In so doing, the debate seems to have integrated idealistic concerns of subjectivity with an objective structure of economic base outlining how cultural life relates to the political economy they are living with.
Though it would be a tall claim to say that they seek to restructure Marxian theory shifting the locus of domination from economic realm to cultural realm, they seem to have demystified the fact that, at a particular stage in the development of a capitalist society superstructures tend to become instrument of domination, more powerful than the economic base as put by critical theorists.
Now, it is more than clear that we have come to dominate ourselves in the name of larger Indian socio-cultural fold. And if the publicity heralding the coming of Ramdev is anything to go by, we can evidently say that there are some among us who are wittingly or unwittingly catalyzing the process of mutation already set in motion.
Besides, the idea of encouraging our sons and daughters to learn Vedic ideals via yoga says a lot more than just cooing or to a dying to people like Baba Ramdeva who in every sense or definition is no less perilous than Santidas Goshai who once strangulated Kanglei way of living way back in 1709.
Here I would like to tip off those who still have the guts to live as ‘being ourselves’ rather than ‘being-others’ about the fact that we have reached to such a stage of cultural domination where some of us will no longer perceive the domination as damaging or alienating, instead they will rather think as if they are living the way it is supposed to be. In other words, they have coopted and internalized values which have taken as alien and foreign to our socio-cultural life by us.  
Though we arethinking to shift our interest to a concern with cultural superstructure rather than with the economic base,nevertheless we can still claim that if taken economic activities of a group of people as a culture in itself, that economic determinist were never wrong in focusing on economic realmwhile studying the development or collapsing of a society, here Kanglei society.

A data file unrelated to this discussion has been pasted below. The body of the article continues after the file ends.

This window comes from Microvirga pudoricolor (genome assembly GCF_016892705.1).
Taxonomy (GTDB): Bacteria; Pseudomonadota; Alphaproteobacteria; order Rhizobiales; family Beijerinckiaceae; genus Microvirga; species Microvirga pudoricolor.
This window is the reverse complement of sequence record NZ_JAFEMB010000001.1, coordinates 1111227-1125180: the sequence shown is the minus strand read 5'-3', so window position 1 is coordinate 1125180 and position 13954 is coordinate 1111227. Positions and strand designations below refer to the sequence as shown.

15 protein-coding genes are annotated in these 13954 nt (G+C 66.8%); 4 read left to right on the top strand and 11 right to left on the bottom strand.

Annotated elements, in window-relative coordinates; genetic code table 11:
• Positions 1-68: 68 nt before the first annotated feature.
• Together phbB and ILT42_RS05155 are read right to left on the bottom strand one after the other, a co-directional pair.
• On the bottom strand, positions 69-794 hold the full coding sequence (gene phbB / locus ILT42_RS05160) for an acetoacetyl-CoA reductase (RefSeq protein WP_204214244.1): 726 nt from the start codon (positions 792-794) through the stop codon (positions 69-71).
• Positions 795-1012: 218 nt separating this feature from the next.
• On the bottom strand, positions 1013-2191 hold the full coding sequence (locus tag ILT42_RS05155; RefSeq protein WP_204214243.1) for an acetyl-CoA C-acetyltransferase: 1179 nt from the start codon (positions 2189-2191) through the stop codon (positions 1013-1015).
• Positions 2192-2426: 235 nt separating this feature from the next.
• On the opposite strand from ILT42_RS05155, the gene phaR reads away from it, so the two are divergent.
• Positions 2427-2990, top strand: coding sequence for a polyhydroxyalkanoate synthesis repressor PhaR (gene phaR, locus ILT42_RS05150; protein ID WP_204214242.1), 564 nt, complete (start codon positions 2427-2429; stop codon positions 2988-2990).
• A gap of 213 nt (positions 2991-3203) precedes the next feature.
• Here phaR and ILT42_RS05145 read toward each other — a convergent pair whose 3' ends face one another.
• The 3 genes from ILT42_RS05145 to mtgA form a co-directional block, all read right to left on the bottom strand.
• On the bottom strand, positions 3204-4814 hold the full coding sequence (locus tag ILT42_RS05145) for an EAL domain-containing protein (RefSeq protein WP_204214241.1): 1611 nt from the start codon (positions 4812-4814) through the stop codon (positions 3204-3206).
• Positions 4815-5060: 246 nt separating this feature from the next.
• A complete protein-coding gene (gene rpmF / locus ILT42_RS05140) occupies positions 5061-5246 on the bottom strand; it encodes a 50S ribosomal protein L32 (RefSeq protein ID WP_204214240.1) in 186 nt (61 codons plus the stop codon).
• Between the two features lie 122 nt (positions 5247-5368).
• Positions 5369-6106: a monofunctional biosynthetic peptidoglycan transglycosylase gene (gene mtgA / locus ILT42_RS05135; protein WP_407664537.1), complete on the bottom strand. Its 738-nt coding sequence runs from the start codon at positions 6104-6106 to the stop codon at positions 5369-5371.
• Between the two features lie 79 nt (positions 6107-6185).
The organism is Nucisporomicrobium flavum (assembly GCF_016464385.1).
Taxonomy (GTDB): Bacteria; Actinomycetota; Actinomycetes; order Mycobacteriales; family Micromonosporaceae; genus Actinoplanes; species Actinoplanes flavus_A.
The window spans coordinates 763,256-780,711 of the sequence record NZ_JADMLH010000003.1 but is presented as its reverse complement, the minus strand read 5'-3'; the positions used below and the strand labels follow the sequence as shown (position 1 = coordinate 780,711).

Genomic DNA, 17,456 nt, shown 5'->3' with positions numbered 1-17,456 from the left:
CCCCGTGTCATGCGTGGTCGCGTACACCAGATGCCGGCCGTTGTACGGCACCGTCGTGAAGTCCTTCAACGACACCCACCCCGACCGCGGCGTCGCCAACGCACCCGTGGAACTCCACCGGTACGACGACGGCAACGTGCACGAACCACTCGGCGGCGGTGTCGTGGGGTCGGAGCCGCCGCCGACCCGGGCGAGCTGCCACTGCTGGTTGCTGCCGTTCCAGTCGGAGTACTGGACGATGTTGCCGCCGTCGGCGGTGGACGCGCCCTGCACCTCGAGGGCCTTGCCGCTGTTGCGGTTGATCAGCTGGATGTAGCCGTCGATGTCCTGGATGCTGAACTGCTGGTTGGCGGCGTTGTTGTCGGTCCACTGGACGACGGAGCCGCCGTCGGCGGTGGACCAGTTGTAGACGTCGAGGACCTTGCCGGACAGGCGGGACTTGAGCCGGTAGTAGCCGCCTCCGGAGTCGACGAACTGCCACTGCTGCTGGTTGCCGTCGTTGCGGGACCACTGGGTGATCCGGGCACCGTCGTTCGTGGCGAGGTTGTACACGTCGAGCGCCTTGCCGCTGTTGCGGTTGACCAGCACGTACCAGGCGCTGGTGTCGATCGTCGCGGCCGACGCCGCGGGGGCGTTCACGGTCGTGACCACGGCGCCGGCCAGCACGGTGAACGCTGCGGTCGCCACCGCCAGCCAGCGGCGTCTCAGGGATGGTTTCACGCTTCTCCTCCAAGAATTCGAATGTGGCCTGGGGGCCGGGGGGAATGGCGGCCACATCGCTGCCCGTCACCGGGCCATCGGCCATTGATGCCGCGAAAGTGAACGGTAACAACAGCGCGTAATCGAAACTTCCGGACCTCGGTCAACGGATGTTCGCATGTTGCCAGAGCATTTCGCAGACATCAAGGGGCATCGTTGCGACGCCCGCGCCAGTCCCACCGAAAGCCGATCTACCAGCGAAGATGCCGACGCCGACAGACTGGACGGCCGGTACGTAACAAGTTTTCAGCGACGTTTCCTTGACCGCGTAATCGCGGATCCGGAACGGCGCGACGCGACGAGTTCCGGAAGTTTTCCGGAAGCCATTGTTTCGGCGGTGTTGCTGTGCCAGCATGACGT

So, we do not fail to see how feeding ourselves with imported grain and wearing clothes woven outsides twist our arm to cling to their cultural life when every setof our means of production has fallen off our hands in the post-merger period.
But the necessity of shifting our interest to a concern with cultural superstructure has been spawned by numerous assaults on the Meitei sensibility and traditional values in recent time by what can be described as external influence. And some of us has already started identifying themselves with imported values rejecting values constituting who we are.
Re-observing what has so far been observed, we, at least, come know that, the more we internalize ‘other’s way of life’, the more we are nearing to what we call ‘KhongulMutpa’. 
In addition, the series of distorted ideas conceived in our mind about almost everything beginning from our idea of sexuality, political immorality and even social mores seem to have pointed to the need of such a shift.
If you observe a little deeper you will evidently see how the process of Sanskrtization distorted cultural contour of Kangleipak in the post-merger period and how that distortion led to the disappearance of cultural contradiction between Kangleiyeits and Indian mainlanders.
Now the False consciousness about ourselves have pervaded in every mind of Kangleicha that all social classes including layman besides political elites benefited from the system have been ardent supporters of mainland India’s cultural onslaught. So we have been compelled to look at cultural superstructure while searching for the major source domination.